sudden


From The Collaborative International Dictionary of English v.0.48:

Sudden \Sud"den\, adv.
   Suddenly; unexpectedly. [R.]
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         Herbs of every leaf that sudden flowered. --Milton.
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From The Collaborative International Dictionary of English v.0.48:

Sudden \Sud"den\, a. [OE. sodian, sodein, OF. sodain, sudain, F.
   soudain, L. subitaneus, fr. subitus sudden, that has come
   unexpectedly, p. p. of subire to come on, to steal upon; sub
   under, secretly + ire to go. See Issue, and cf.
   Subitaneous.]
   1. Happening without previous notice or with very brief
      notice; coming unexpectedly, or without the common
      preparation; immediate; instant; speedy. "O sudden wo!"
      --Chaucer. "For fear of sudden death." --Shak.
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            Sudden fear troubleth thee.           --Job xxii.
                                                  10.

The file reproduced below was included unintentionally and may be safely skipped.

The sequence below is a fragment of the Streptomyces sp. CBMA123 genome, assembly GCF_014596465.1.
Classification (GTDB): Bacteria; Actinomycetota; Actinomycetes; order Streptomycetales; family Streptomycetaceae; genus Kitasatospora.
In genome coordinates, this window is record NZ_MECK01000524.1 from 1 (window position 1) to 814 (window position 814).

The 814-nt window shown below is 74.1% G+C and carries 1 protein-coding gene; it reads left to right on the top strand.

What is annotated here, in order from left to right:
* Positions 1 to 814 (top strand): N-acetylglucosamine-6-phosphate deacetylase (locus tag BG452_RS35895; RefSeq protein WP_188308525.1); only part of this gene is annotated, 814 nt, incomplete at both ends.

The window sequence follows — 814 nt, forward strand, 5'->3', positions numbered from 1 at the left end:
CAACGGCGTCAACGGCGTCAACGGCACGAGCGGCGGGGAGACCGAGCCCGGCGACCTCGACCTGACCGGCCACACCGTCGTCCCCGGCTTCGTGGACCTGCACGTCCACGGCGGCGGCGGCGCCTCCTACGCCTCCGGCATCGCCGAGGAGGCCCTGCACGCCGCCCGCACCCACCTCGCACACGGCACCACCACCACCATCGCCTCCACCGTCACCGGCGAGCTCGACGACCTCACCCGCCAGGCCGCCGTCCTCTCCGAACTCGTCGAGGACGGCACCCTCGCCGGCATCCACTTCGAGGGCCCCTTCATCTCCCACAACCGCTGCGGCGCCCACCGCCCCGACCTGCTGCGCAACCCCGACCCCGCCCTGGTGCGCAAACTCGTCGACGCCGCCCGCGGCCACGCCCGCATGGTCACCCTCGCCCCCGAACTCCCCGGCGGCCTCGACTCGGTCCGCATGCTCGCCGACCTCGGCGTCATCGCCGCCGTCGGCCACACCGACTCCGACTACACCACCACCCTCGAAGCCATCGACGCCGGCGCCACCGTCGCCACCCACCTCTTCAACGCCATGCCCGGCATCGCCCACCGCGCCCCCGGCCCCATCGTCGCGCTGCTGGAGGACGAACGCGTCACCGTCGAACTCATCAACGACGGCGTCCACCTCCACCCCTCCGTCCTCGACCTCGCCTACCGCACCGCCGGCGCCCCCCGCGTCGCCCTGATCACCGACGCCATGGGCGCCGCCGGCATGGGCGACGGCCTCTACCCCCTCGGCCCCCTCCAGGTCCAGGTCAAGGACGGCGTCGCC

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   2. Hastly prepared or employed; quick; rapid.
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            Never was such a sudden scholar made. --Shak.
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            The apples of Asphaltis, appearing goodly to the
            sudden eye.                           --Milton.
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   3. Hasty; violent; rash; precipitate. [Obs.] --Shak.
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   Syn: Unexpected; unusual; abrupt; unlooked-for.
        [1913 Webster] -- Sud"den*ly, adv. -- Sud"den*ness,
        n.
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From The Collaborative International Dictionary of English v.0.48:

Sudden \Sud"den\, n.
   An unexpected occurrence; a surprise.
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   All of a sudden, On a sudden, Of a sudden, sooner than
      was expected; without the usual preparation; suddenly.
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            How art thou lost! how on a sudden lost! --Milton.
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            He withdrew his opposition all of a sudden.
                                                  --Thackeray.
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